Richard M. Nixon: Politician, President, Administrator

By Leon Friedman; William F. Levantrosser | Go to book overview

3
Comparing and Contrasting Ike and Dick

STEPHEN E. AMBROSE

At President Eisenhower's last press conference in January 1961, Robert Spivack asked him if he felt the reporters had been fair to him. "'Well," Ike replied, "when you come down to it, I don't see how a reporter could do much to a president, do you?"

Eisenhower's attitude to the press contrasts so sharply with Nixon's, as expressed so memorably in Nixon's self-proclaimed "last press conference," that it provides a good starting point for comparing and contrasting Eisenhower and Nixon.

Eisenhower downplayed the importance of the press; Nixon exaggerated it. But Ike wooed the press while Nixon went to war with it. These marked differences in thinking and action extended into broader areas and other fields. Eisenhower's tendency, for example, was to calm a crisis, Nixon's to play it up. Ike's instinct was to put salve on a wound after a political dispute, Nixon's to rub in some salt. Eisenhower liked, respected, and worked effectively with the Establishment; Nixon hated and scorned it.

The examples could go on; obviously Eisenhower and Nixon were very different men, hardly surprising, considering how different their backgrounds were--the lifelong soldier and the lifelong politician. When he became president, Eisenhower was sixty-two years old. He had nothing to prove. As commander of Operation Overlord, his great moment was behind him--whatever happened in the next eight years, it could never surpass D-Day. His place in history was assured. It gave him a certain serenity.

When Nixon became president, he was fifty-six years old. He had everything to prove. He had been a candidate all his life, had never administered or commanded anything. His place in history was uncertain. It gave him a certain anxiety.

They had shared problems, one of the chief being the Republican party.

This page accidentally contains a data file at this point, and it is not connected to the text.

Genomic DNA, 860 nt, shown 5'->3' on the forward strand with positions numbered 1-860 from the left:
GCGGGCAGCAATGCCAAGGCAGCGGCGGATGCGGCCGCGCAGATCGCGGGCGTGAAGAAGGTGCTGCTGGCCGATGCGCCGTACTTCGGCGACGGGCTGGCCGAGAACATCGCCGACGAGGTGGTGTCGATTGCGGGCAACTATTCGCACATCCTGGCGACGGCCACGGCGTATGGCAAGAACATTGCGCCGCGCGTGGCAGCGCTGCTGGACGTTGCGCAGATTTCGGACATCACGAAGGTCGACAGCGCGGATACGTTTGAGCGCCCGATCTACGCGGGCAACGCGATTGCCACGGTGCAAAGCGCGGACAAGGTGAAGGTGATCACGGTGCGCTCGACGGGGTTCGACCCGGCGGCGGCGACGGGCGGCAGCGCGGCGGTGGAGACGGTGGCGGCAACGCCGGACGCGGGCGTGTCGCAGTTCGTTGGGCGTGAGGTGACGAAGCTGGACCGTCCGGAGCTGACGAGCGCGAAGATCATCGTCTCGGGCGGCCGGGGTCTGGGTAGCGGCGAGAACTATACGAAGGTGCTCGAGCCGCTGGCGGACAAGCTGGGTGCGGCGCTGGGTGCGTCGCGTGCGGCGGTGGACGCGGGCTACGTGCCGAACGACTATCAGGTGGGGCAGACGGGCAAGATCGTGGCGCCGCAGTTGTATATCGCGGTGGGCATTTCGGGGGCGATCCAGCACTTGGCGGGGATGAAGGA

-15-

Notes for this page

Add a new note
If you are trying to select text to create highlights or citations, remember that you must now click or tap on the first word, and then click or tap on the last word.
One moment ...
Default project is now your active project.
Project items

Items saved from this book

This book has been saved
Highlights (0)
Some of your highlights are legacy items.

Highlights saved before July 30, 2012 will not be displayed on their respective source pages.

You can easily re-create the highlights by opening the book page or article, selecting the text, and clicking “Highlight.”

Citations (0)
Some of your citations are legacy items.

Any citation created before July 30, 2012 will labeled as a “Cited page.” New citations will be saved as cited passages, pages or articles.

We also added the ability to view new citations from your projects or the book or article where you created them.

Notes (0)
Bookmarks (0)

You have no saved items from this book

Project items include:
  • Saved book/article
  • Highlights
  • Quotes/citations
  • Notes
  • Bookmarks
Notes
Cite this page

Cited page

Style
Citations are available only to our active members.
Sign up now to cite pages or passages in MLA, APA and Chicago citation styles.

(Einhorn, 1992, p. 25)

(Einhorn 25)

1

1. Lois J. Einhorn, Abraham Lincoln, the Orator: Penetrating the Lincoln Legend (Westport, CT: Greenwood Press, 1992), 25, http://www.questia.com/read/27419298.

Cited page

Bookmark this page
Richard M. Nixon: Politician, President, Administrator
Table of contents

Table of contents

Settings

Settings

Typeface
Text size Smaller Larger Reset View mode
Search within

Search within this book

Look up

Look up a word

  • Dictionary
  • Thesaurus
Please submit a word or phrase above.
Print this page

Print this page

Why can't I print more than one page at a time?

Help
Full screen
/ 424

matching results for page

    Questia reader help

    How to highlight and cite specific passages

    1. Click or tap the first word you want to select.
    2. Click or tap the last word you want to select, and you’ll see everything in between get selected.
    3. You’ll then get a menu of options like creating a highlight or a citation from that passage of text.

    OK, got it!

    Cited passage

    Style
    Citations are available only to our active members.
    Sign up now to cite pages or passages in MLA, APA and Chicago citation styles.

    "Portraying himself as an honest, ordinary person helped Lincoln identify with his audiences." (Einhorn, 1992, p. 25).

    "Portraying himself as an honest, ordinary person helped Lincoln identify with his audiences." (Einhorn 25)

    "Portraying himself as an honest, ordinary person helped Lincoln identify with his audiences."1

    1. Lois J. Einhorn, Abraham Lincoln, the Orator: Penetrating the Lincoln Legend (Westport, CT: Greenwood Press, 1992), 25, http://www.questia.com/read/27419298.

    Cited passage

    Thanks for trying Questia!

    Please continue trying out our research tools, but please note, full functionality is available only to our active members.

    Your work will be lost once you leave this Web page.

    For full access in an ad-free environment, sign up now for a FREE, 1-day trial.

    Already a member? Log in now.